These Violent Delights by Chloe Gong | Book Review

Hello, book lovers! đź’•

The following is from Goodreads:

The year is 1926, and Shanghai hums to the tune of debauchery.

A blood feud between two gangs runs the streets red, leaving the city helpless in the grip of chaos. At the heart of it all is eighteen-year-old Juliette Cai, a former flapper who has returned to assume her role as the proud heir of the Scarlet Gang—a network of criminals far above the law. Their only rivals in power are the White Flowers, who have fought the Scarlets for generations. And behind every move is their heir, Roma Montagov, Juliette’s first love…and first betrayal.

But when gangsters on both sides show signs of instability culminating in clawing their own throats out, the people start to whisper. Of a contagion, a madness. Of a monster in the shadows. As the deaths stack up, Juliette and Roma must set their guns—and grudges—aside and work together, for if they can’t stop this mayhem, then there will be no city left for either to rule.

I’m back with another review, which is crazy because I never post two reviews in a row, but I figured I’d try to keep on top of the books that I need to review. And These Violent Delights by Chloe Gong is the most recent book that I finished reading. Well, the most recent book that I finished listening to since I listened to the audiobook.

So this story is essentially a retelling of Romeo and Juliet, which I was well aware of going into the book. However, while I was listening, I noticed that the retelling aspect wasn’t as prominent. I mean, it was there in some parts, but Chloe Gong took some creative liberty with falling away from the retelling. I’m not sure if that exactly makes sense unless you’ve read the book.

For instance the whole romance between Roma and Juliette wasn’t as prevalent as it is in the original Shakespeare play. I mean it was there, but it was really subtle. I feel like that worked really well so there was more emphasis on the feud going on between the two gangs as well as the madness that was rampaging the city.

But I didn’t find that to take away from the story itself. Chloe Gong had her own spin on the retelling, which made the story interesting. Like what was happening in the city with the madness. It was such a wild ride figuring out what was going on with that. And it was kind of gruesome at some points, but I didn’t think that it was overly violent or gruesome (and I’m the type of person who gets scared and grossed out pretty easily).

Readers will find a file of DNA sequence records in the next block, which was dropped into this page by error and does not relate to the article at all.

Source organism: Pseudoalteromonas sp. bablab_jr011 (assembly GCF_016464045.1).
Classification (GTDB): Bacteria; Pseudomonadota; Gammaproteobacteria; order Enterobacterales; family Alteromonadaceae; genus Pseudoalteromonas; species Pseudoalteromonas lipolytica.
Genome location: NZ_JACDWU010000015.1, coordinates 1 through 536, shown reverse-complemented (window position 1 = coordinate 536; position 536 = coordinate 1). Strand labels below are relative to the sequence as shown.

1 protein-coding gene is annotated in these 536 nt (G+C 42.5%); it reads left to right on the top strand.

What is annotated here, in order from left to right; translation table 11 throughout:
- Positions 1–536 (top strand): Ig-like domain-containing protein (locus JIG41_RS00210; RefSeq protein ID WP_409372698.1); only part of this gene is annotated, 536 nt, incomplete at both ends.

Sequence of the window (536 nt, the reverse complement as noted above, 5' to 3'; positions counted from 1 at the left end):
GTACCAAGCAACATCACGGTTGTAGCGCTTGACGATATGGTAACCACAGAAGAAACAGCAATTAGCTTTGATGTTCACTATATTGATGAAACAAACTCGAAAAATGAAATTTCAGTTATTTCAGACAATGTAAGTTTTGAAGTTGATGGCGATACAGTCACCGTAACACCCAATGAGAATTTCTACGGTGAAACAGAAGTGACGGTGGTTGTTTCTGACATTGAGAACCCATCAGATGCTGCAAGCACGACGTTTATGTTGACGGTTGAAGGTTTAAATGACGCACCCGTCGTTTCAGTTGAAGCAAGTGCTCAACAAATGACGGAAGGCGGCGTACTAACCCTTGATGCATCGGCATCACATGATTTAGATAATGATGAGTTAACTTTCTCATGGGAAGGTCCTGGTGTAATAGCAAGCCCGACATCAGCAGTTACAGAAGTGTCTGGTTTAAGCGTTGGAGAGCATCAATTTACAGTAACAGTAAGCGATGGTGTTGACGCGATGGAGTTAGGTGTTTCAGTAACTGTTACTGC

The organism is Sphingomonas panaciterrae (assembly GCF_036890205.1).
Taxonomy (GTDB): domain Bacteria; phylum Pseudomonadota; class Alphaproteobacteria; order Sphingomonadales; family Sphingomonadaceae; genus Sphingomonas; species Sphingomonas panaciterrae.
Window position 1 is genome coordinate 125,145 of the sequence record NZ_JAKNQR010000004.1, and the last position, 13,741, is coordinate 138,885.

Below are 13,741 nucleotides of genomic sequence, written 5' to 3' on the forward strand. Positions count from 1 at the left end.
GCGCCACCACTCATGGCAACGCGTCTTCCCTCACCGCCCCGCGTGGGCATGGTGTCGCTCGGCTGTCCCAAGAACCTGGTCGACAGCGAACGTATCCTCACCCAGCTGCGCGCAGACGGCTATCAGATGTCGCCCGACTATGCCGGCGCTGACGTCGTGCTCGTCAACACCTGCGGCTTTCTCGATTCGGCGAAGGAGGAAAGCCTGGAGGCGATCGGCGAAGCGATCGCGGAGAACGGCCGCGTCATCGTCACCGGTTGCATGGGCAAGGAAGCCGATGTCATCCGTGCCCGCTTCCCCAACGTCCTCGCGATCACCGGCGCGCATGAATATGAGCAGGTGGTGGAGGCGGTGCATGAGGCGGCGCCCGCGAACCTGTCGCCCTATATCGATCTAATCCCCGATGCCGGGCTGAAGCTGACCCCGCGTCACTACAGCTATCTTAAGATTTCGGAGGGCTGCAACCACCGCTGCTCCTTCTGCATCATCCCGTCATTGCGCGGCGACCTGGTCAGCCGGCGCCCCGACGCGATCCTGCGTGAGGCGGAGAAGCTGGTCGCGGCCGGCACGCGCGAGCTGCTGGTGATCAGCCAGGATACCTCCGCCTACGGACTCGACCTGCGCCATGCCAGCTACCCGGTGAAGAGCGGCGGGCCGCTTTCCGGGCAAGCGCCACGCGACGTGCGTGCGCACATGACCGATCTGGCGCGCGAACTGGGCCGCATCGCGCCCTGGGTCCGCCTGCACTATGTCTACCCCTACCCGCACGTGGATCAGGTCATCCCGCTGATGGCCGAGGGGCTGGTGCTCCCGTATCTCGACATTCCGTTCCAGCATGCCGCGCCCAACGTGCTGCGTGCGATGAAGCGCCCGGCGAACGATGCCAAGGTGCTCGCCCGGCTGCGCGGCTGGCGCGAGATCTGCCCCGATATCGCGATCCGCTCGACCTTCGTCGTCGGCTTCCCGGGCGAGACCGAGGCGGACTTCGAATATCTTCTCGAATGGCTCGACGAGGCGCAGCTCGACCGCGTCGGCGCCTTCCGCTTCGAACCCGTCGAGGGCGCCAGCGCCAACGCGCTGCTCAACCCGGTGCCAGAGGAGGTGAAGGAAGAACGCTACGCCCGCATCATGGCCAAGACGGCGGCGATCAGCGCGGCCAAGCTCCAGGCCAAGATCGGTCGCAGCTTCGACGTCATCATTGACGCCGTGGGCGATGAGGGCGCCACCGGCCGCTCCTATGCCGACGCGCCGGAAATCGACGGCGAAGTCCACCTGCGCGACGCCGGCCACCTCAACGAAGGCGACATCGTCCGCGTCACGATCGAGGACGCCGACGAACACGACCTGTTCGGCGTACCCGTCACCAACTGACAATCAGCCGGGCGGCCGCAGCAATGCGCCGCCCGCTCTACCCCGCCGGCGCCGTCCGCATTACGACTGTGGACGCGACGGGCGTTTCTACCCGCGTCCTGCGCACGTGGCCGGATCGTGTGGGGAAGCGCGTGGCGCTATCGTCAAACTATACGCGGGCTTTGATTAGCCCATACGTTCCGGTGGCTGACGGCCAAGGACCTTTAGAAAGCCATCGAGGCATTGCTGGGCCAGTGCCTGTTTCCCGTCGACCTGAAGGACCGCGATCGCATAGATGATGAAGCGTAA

I really appreciated some of the characters as the story progressed, especially Juliette. I liked how badass she was and didn’t take no shit from anyone. She didn’t let anyone push her around just because she was a woman, which was something that wasn’t heard of in the 1920s. She wasn’t afraid to protect her people.

I loved Kathleen, who is one of the side characters. She was such a cinnamon bun that I wanted to protect at all times. Along with Marshall, another side character, who’s banter with Juliette was a lot of fun and added a lot to the story even at the grimmest of moments. Like when they’re examining a victim of the madness in the lab.

As for the writing, I felt like it was pretty good in the sense that Chloe Gong did a fantastic job with the world-building. She created such a vivid setting that I was able to envision while I was reading, and I was pretty ,much sucked into what was going on.

So there you have it. Those are my thoughts on These Violent Delights by Chloe Gong. I would definitely recommend this book if you’re a fan of  The Last Magician by Lisa Maxwell. Or even if you enjoy Romeo and Juliette retellings. Or stories set in the 1920s. I’d definitely pick it up.

Have you read this book? What were your thoughts on it? Do you plan on picking it up? I’d love to discuss it in the comments below!

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Published by The Reading Addict

I am a twenty-something-year-old who is an avid reader. I love anything from young adult fantasy to adult fiction to young adult contemporary.

2 thoughts on “These Violent Delights by Chloe Gong | Book Review

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